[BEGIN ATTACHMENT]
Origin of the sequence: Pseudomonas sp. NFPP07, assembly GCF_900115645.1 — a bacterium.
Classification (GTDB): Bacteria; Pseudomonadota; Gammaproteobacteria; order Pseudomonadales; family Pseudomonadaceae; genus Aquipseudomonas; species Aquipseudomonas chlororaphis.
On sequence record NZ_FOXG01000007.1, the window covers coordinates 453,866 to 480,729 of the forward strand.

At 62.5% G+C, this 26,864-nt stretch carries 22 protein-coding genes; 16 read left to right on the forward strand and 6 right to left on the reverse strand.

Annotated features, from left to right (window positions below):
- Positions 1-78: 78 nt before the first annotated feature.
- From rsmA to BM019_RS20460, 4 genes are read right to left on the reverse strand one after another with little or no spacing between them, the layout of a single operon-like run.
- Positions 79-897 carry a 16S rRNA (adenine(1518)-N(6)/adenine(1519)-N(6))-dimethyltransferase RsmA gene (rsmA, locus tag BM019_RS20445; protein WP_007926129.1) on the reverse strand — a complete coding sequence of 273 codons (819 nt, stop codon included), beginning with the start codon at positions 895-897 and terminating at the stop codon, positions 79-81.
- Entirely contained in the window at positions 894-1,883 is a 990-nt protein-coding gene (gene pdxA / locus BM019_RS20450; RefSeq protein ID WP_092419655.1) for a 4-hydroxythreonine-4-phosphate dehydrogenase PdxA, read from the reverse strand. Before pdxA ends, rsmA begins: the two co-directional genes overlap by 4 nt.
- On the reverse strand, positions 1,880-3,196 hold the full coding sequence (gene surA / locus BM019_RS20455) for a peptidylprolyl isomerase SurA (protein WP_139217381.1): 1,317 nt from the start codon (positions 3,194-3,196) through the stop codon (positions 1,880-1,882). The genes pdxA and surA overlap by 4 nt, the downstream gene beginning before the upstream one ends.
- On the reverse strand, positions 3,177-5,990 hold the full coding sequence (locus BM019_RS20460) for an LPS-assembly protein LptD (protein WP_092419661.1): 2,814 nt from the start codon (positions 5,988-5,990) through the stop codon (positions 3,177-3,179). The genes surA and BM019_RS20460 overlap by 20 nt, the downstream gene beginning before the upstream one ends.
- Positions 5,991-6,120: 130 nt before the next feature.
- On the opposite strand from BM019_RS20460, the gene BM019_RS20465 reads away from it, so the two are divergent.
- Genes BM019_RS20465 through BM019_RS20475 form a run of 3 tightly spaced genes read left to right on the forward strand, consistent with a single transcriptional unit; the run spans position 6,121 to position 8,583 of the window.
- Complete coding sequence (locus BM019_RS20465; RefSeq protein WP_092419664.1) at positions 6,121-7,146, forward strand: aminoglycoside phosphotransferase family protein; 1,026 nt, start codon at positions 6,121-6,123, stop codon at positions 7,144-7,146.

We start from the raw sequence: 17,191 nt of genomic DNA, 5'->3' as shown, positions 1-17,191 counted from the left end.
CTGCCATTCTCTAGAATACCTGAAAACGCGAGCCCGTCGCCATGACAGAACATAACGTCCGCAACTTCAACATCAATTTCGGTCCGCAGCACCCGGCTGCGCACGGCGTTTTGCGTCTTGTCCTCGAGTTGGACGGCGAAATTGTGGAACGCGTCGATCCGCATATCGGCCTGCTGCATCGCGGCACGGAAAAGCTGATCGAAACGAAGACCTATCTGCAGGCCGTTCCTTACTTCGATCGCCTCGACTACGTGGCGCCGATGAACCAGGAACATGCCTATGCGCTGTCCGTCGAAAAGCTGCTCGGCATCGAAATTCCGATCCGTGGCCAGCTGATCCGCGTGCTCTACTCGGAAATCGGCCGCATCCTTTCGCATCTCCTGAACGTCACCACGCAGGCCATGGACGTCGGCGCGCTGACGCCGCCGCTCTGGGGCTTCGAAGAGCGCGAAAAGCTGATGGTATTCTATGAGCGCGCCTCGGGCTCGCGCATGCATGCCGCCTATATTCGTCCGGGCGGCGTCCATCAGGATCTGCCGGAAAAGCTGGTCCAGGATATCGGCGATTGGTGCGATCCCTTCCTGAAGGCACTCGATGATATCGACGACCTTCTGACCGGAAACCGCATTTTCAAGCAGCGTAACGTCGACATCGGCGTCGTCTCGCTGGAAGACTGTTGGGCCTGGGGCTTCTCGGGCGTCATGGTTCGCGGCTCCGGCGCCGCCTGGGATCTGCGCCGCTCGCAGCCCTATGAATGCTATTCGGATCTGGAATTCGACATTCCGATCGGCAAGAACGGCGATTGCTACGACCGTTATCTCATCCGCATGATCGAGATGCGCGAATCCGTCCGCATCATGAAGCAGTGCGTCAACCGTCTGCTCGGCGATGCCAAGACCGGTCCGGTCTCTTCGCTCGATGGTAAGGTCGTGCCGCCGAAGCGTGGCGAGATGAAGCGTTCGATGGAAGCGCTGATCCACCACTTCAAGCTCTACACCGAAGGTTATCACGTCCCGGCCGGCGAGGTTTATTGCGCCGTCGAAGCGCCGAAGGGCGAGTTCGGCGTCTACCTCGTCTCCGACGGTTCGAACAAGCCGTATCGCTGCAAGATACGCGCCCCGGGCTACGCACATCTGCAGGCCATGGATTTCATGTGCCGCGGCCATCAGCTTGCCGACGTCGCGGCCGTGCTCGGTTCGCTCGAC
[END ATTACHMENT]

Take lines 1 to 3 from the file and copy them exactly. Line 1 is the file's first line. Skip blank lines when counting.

Origin of the sequence: Pseudomonas sp. NFPP07, assembly GCF_900115645.1 — a bacterium.
Classification (GTDB): Bacteria; Pseudomonadota; Gammaproteobacteria; order Pseudomonadales; family Pseudomonadaceae; genus Aquipseudomonas; species Aquipseudomonas chlororaphis.
On sequence record NZ_FOXG01000007.1, the window covers coordinates 453,866 to 480,729 of the forward strand.